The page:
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ScheduleTable

ScheduleTable

A Schedule Table Library for Arduino

A schedule table is a data structure to schedule actions along a timeline. A schedule table has a period and can process one or more actions. For instance one can depict a schedule table with period 500 as follow

Actions may be set a dates inside the schedule table. Suppose you want to flash a LED every 500 ms, a first action, ON may be set at date 200 and a second one, OFF, may be set at date 250.

When the schedule table is executed action ON is processed at 200 and OFF at

  1. When the date reaches 500, the schedule table restarts at 0, so ON is processed again at date 700 and OFF at date 750 and so on.

To use the ScheduleTable library you have to import the library in the IDE or insert

#include <ScheduleTable.h>

at the beginning of your sketch.

Creating a schedule table

To implement our LED behavior, we need a schedule table with 2 actions and a 500ms period. This is done by using a ScheduleTable class instance :

ScheduleTable blinkLED(2,500);

By default the time base is in milliseconds. If a different timebase is needed, a third argument may be used to set the timebase. For example the following declaration would set the timebase of the schedule table to 50ms so that period is now expressed in multiple of 50ms.

ScheduleTable blinkLED(2,10,50);

Each schedule table may have their own timebase.

Adding actions

Actions are functions called by the schedule table. An action is a function that returns nothing and has no argument. Let's define 2 actions for our led, ledOn and ledOff:

void ledOn()
{
  digitalWrite(13, HIGH);
}

void ledOff()
{
  digitalWrite(13, LOW);
}

These actions are now added to the schedule table. This is done in the setup function along with a pinMode to set digital I/O 13 in OUTPUT.

pinMode(13, OUTPUT);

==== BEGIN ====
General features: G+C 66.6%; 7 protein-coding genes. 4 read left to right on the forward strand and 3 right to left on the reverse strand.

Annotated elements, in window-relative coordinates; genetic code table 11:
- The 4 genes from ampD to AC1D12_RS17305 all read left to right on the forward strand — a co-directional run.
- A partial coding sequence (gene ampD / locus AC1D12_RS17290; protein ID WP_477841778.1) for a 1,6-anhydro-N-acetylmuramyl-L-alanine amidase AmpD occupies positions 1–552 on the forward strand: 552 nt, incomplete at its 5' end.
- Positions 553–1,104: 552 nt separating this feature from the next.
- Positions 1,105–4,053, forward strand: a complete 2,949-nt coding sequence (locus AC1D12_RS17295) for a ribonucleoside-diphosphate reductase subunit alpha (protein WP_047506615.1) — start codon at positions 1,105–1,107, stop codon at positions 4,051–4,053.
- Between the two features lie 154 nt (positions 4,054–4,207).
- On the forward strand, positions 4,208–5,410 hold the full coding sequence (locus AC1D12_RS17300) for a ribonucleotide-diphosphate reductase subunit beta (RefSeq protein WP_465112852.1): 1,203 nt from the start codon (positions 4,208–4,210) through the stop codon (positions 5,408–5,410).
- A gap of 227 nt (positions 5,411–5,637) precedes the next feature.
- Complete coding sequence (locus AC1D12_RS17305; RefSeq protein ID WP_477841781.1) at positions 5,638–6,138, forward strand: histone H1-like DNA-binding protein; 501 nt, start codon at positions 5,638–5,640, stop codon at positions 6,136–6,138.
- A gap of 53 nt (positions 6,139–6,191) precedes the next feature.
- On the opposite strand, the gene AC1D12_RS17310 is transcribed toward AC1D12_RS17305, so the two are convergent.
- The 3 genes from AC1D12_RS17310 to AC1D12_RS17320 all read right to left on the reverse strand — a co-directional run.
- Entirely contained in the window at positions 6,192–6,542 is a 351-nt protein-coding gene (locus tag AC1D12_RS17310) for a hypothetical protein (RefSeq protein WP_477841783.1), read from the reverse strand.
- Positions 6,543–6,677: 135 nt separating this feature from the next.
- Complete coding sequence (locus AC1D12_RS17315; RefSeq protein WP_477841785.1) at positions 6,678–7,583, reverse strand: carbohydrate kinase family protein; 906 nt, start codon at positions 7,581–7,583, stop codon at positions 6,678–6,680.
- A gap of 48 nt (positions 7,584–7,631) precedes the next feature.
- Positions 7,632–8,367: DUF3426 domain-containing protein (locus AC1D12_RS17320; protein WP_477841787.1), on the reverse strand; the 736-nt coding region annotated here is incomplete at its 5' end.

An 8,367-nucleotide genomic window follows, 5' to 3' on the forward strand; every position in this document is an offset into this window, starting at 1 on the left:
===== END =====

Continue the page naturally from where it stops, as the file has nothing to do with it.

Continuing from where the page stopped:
blinkLED.at(200,ledOn);
blinkLED.at(250,ledOff);

##Starting a schedule table

A schedule table must be started to process the actions. This is done by calling the method start. Without any argument, the schedule table is started for an infinite number of periods. For a fixed number of period, this number is given as argument.

blinkLED.start(); // starts blinkLED for an infinite number of period

or

blinkLED.start(10); // starts blinkLED for 10 periods

##Stopping a schedule table

A schedule table may be stopped by calling the method stop

blinkLED.stop(); // stop blinkLED

##Setting the period

The period of a schedule table may be changed during the execution of the application by calling the setPeriod method

blinkLED.setPeriod(1000); // change blinkLED period to 1000

If a shorter period is used, action beyond the period are not processed anymore

##Processing a schedule table

Schedule tables should be updated as fast as possible and at least every millisecond if you want to have the actions processed at a reasonably accurate date. This is done by calling the class method update in loop.

ScheduleTable::update()

As a result the current date of all the schedule tables is updated and processing of action is done.

##Full example

Here is the full example of blinkLED

#include <ScheduleTable.h>

ScheduleTable blinkLED(2,500);

void ledOn()
{
  digitalWrite(13, HIGH);
}

void ledOff()
{
  digitalWrite(13, LOW);
}

void setup() {
  pinMode(13, OUTPUT);

  blinkLED.at(200,ledOn);
  blinkLED.at(250,ledOff);

  blinkLED.start();
}

void loop() {
  ScheduleTable::update();
}

For more examples checks the examples directory.